Hops are a flowering plant which were first used as a preservative for beer. They’ve since evolved and now we’re using them for flavour and aroma, though in the beginning there was an element of that too – hops were used to bitter beer.
"What a lot a lot of the American brewers do today is to focus on the hops themselves for their flavours and aromas."
Beer is inherently sweet, because we’re fermenting malt, which is sugar. Beer would be very sweet if we didn’t add something to it, because we don’t ferment it all the way like a wine. So we’ve traditionally added hops to create that balance.
What a lot a lot of the American brewers do today is to focus on the hops themselves for their flavours and aromas. There are hundreds of varieties of hops and they’re grown all over the world. Each one has a unique characteristic. Some might be earthy, spicy or herbal, others could be floral or citrusy. We combine those characteristics to make flavour profiles in our IPAs.
"Beer would be very sweet if we didn’t add something to it, because we don’t ferment it all the way like a wine. So we’ve traditionally added hops to create that balance."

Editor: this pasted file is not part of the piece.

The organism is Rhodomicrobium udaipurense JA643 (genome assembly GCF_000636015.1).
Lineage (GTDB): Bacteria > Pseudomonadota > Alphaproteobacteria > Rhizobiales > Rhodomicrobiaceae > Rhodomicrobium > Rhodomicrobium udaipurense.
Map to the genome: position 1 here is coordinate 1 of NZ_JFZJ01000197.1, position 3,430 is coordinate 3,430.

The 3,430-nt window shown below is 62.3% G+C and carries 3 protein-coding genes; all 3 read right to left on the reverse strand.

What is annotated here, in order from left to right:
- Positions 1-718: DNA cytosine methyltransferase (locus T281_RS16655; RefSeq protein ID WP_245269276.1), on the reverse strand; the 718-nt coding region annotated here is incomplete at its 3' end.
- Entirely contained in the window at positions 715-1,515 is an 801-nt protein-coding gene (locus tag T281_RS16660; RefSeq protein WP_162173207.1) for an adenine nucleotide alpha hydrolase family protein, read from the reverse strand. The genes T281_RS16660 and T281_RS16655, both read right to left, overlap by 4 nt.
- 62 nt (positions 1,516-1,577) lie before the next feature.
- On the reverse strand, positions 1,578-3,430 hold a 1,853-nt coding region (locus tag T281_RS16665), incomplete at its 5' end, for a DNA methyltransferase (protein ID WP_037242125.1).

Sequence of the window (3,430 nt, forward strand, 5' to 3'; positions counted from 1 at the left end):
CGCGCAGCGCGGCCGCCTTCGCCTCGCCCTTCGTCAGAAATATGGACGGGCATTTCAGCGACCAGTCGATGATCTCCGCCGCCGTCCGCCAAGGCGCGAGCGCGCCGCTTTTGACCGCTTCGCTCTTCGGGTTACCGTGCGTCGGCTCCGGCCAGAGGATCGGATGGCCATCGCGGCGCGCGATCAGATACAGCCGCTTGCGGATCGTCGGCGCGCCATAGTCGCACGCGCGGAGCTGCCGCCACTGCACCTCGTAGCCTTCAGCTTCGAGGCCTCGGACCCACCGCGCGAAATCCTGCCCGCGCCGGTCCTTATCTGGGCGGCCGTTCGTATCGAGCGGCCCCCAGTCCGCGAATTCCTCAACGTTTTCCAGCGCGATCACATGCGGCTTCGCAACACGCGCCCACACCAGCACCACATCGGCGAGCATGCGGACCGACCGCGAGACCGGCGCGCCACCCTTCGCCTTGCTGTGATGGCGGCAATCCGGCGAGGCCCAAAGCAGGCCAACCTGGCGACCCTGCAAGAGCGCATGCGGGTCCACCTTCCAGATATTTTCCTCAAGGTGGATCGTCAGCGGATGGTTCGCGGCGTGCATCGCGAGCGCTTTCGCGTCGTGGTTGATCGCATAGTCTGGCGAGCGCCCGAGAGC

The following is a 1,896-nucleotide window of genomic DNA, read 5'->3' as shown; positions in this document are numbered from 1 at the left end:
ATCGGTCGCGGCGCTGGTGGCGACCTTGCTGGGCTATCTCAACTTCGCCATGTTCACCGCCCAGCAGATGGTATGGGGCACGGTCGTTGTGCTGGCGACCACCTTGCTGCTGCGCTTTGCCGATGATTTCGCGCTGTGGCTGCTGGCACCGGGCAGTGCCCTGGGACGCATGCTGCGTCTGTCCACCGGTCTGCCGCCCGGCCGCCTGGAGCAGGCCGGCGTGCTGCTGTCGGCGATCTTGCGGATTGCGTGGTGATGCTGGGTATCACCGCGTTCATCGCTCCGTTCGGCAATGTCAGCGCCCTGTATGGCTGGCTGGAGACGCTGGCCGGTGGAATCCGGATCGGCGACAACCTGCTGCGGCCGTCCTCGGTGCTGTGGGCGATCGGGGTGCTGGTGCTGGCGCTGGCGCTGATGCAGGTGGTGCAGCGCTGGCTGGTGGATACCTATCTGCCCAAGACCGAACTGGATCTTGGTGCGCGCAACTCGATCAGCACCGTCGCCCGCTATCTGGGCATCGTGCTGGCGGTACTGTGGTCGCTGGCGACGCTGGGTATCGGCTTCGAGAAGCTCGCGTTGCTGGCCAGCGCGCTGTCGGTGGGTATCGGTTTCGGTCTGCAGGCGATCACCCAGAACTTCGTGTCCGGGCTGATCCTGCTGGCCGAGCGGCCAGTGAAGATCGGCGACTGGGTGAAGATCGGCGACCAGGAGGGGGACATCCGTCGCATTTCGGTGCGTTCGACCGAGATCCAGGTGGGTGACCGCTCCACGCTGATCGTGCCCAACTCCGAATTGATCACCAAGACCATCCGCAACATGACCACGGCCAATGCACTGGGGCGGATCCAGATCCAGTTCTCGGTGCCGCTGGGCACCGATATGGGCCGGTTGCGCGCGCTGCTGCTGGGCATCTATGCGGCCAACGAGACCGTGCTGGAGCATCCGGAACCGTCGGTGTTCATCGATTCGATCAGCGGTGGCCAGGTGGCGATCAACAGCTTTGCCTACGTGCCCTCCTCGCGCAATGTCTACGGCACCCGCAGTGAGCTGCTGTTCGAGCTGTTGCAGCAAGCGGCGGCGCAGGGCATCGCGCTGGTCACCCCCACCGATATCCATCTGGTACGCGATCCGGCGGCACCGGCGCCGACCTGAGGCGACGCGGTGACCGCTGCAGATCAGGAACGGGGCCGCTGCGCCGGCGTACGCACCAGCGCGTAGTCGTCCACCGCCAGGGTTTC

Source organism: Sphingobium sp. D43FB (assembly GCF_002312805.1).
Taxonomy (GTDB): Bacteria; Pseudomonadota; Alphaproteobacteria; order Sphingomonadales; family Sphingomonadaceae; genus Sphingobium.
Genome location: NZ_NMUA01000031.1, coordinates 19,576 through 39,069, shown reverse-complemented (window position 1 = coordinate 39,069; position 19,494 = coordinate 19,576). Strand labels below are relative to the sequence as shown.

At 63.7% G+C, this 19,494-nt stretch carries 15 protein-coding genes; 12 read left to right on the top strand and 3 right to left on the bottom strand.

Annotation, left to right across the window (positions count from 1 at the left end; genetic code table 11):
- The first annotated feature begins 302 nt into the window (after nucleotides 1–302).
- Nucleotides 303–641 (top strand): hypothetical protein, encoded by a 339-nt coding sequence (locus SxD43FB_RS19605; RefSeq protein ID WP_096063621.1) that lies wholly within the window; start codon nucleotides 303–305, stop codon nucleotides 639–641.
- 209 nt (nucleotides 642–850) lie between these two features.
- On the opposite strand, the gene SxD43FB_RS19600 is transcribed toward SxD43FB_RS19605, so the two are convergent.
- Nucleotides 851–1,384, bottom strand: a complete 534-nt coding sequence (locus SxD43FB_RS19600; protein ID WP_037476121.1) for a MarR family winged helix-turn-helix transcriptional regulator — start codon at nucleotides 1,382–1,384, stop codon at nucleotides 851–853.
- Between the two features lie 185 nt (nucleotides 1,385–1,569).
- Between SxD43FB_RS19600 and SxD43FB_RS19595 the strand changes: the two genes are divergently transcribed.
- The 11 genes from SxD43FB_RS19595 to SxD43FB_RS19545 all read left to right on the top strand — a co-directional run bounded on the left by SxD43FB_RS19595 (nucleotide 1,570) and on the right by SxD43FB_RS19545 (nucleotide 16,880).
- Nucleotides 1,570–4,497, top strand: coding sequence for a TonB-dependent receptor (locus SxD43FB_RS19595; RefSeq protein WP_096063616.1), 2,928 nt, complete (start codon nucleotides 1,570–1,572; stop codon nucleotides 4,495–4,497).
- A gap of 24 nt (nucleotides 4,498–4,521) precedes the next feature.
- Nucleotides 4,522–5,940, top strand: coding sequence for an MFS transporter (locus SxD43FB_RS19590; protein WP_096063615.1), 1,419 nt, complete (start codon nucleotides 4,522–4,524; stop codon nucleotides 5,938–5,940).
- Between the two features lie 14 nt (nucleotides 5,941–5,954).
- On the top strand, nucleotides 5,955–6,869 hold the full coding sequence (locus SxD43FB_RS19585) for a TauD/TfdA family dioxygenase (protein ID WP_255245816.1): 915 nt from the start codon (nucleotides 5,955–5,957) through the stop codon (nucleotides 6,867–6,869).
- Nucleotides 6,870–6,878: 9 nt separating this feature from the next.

It’s funny – I can chat to a customer and they’ll tell me that they don’t like hops in their beers. I’ll pour them something and ask them what they’ve tasted. They’ll say, “grapefruits, oranges or pineapple” for example… But all of that flavour has come from the hops. The big push in IPAs is to move away from the traditional bitterness and move towards the hop flavours and aromas.
This desire to understand the flavour and aroma components of hops came in the last decade. Brewers were making flavourful and hop-forward beers – beer with a heavy hop flavour and aroma – before that, but as far as the risk-taking element and brewing science of hops are concerned, it’s only been the last ten years where we’ve seen a bit of a push.
Historically, the English brewers were the first to use a hopback (a sieve). This was a vessel that would have wholeflour hops added to it. They would act as a filter, which would pull out some of the solids in the wort – the sugar water that’s created when adding water and malt together. The wort is boiled and fermented – the wort turns to alcohol and CO2 – and in running it through hops, brewers realised they were picking up flavours. They soon learned that using different hops gave them different tastes.